The Namibia Fly-In Safari is a 9 day circular loop in the upper regions of Namibia encompassing some of the top tourist sights and of course, the unique Namibian safari experience at Etosha. The tour starts and ends at Windhoek International Airport with guest travelling between lodges by light aircraft. The Fly-In safari gives guest the opportunity to maximise their time enjoying the sights of Etosha, Sossusvlei and Damaraland where they can track Desert-adapted elephant and Black rhino.
Namibia Fly-In Safari
Day 1: Windhoek – Sossusvlei
After landing at Windhoek’s International Hosea Kutako Airport, you will be welcomed by our representative who will assist you with your luggage and take you to meet your pilot. Board your light aircraft for the flight to the Sossusvlei area, where you will be met at the airstrip by a lodge representative who will transfer you to Hoodia Desert Lodge. Experience the beauty and tranquility of the setting, which is surrounded by majestic mountains on the banks of the Tsauchab River. Only a 20 minute drive will bring you to the Sesriem Gate, entrance of the world famous red sand-dunes of Sossusvlei and the magical world of the desert.
Hoodia offers luxurious 5* accommodation with thatched bedrooms that overlook the desert valley. Each spacious room has a four poster bed, a large bathroom which is partially open to the sky, en suite facilities and air conditioning. In the main lodge building there is a bar, restaurant and a sparkling swimming pool.You will spend 2 nights on a Full board basis at the lodge with selected local drinks. During your stay enjoy a Sundowner Drive and a Sossusvlei Excursion.
Day 2: Sossusvlei
This morning you rise early for a magical guided excursion with a local lodge guide into the Namib Naukluft National Park, entering the park gates at sunrise to capture the dunes whilst the light is soft and shadows accentuate their towering shapes and curves. This area boasts some of the highest free-standing sand dunes in the world. Your guide will give you an insight on the formation of the Namib Desert and its myriad of fascinating creatures and plants that have adapted to survive these harsh environs.
Once you have explored the areas around Sossusvlei and Deadvlei you can enjoy a relaxing picnic in the dunes. Return to Hoodia Desert Lodge in the afternoon.
The rest of the afternoon is at your leisure (from experience, this is usually welcomed after an exhilarating morning in the dunes) or can be spent joining in on an optional sundowner drive (optional and at an additional cost, if already done the previous afternoon).
Sossusvlei: This most frequently visited section of the massive 50,000 km2 Namib Naukluft National Park has become known as Sossusvlei, famous for its towering apricot coloured sand dunes which can be reached by following the Tsauchab River valley. Sossusvlei itself is actually a clay pan set amidst these star shaped dunes which stand up to 300 meters above the surrounding plains, ranking them among the tallest dunes on earth. The deathly white clay pan contrasts against the orange sands and forms the endpoint of the ephemeral Tsauchab River, within the interior of the Great Sand Sea. The river course rises south of the Naukluft Mountains in the Great Escarpment. It penetrates the sand sea for some 55 km before it finally peters out at Sossusvlei, about the same distance from the Atlantic Ocean. Until the encroaching dunes blocked its course around 60,000 years ago, the Tsauchab River once reached the sea; as ephemeral rivers still do in the northern half of the Namib. Sand-locked pans to the west show where the river previously flowed to before dunes shifted its endpoint to where it currently gathers at Sossusvlei. Roughly once a decade rainfall over the catchment area is sufficient to bring the river down in flood and fill the pan. On such occasions the mirror images of dunes and camel thorn trees around the pan are reflected in the water. Sossusvlei is the biggest of four pans in the vicinity. Another, famous for its gnarled and ghostly camel thorn trees, is Deadvlei which can be reached on foot over 1 km of sand. Deadvlei’s striking camel thorn trees, dead for want of water, still stand erect as they once grew.They survived until about 900 years ago when the sand sea finally blocked the river from occasionally flooding the pan.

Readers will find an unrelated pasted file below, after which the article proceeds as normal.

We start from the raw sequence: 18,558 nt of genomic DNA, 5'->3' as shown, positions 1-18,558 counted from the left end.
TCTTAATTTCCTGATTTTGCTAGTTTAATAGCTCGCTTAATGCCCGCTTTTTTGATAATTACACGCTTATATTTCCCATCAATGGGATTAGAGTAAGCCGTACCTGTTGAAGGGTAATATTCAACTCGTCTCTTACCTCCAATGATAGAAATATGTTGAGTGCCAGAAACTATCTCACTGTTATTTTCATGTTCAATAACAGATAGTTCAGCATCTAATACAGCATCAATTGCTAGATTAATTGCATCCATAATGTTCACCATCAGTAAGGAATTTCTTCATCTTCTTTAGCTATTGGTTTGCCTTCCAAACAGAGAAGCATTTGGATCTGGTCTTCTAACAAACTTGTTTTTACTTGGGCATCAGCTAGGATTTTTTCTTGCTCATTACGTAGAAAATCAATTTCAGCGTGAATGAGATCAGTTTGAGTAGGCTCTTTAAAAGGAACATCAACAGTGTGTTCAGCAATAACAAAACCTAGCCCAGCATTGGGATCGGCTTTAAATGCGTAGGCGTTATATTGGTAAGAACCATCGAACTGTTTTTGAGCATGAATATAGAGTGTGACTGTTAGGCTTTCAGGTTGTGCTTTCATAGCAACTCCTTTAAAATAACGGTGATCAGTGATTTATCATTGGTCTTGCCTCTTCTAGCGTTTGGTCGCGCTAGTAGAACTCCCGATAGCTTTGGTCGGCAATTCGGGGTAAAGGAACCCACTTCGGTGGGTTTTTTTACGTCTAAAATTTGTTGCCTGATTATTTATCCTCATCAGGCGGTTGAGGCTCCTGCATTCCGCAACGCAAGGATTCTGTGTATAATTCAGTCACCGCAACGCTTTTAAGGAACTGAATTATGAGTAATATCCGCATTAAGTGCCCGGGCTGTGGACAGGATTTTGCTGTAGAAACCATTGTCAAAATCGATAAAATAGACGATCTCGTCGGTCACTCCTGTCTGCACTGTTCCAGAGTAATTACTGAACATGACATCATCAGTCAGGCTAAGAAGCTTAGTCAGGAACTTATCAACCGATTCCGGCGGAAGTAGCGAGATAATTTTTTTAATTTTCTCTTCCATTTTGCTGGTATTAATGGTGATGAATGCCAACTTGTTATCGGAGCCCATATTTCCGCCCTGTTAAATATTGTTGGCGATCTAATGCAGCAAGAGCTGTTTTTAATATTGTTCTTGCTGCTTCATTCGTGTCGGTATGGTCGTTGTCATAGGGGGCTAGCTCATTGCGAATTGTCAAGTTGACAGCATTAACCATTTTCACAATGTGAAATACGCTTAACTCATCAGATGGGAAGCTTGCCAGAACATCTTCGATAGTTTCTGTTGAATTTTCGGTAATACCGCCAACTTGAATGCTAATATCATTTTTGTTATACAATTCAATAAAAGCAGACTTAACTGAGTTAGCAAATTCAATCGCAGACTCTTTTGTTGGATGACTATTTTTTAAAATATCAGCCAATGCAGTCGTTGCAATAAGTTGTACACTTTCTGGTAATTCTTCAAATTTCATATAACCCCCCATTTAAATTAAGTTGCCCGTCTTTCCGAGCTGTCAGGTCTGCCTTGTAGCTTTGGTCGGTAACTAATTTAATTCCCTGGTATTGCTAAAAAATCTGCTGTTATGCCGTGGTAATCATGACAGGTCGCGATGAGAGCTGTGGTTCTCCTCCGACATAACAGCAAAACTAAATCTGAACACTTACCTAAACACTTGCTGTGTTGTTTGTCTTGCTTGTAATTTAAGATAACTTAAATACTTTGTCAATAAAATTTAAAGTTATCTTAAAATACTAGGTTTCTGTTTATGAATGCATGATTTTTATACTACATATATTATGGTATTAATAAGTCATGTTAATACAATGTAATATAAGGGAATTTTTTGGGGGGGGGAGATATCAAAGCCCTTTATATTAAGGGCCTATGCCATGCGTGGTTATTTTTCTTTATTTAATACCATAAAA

Sesriem Canyon has evolved through centuries of erosion by the Tsauchab River which has incised a narrow gorge about 1.5 km long and 30 meters deep into the surrounding conglomerates, exposing the varying layers of sedimentation deposited over millions of years. The shaded cool depths of the canyon allow pools of water to gather during the rainy season and remain for much of the year round. These pools were a vital source of water for early settlers who drew water for their livestock by knotting six (ses) lengths of rawhide thongs (riems) together, hence the canyon and surrounding area became known as Sesriem.
Day 3: Sossusvlei – Damaraland
After breakfast you will be transferred to the airstrip for your light aircraft flight into Damaraland, with a short stop at Swakopmund Airport for refueling purposes. The first stretch of the flight takes you on a scenic route north over the famous Sossusvlei dunes and the great Namib Sea Sand (declared a natural World Heritage Site) towards to coast, where (weather dependent) you will see deserted mines, shipwrecks and seal colonies on the way up towards Sandwich Harbor and the port of Walvis Bay.
Upon arrival at a local airstrip in Damaraland, you will be met by your naturalist guide who will transfer you to the camp with time to settle in. Depending on what time you arrive at the camp, the afternoon can be spent enjoying a guided nature drive or walk, or you can simply relax, with time to enjoy sundowners appreciating the unique surroundings of your camp in the Damaraland wilderness. The region is typified by displays of colour, magnificent table topped mountains, rock formations and bizarre-looking vegetation. The present-day landscape has been formed by the erosion of wind, water and geological forces which have formed rolling hills, dunes, gravel plains and ancient river terraces.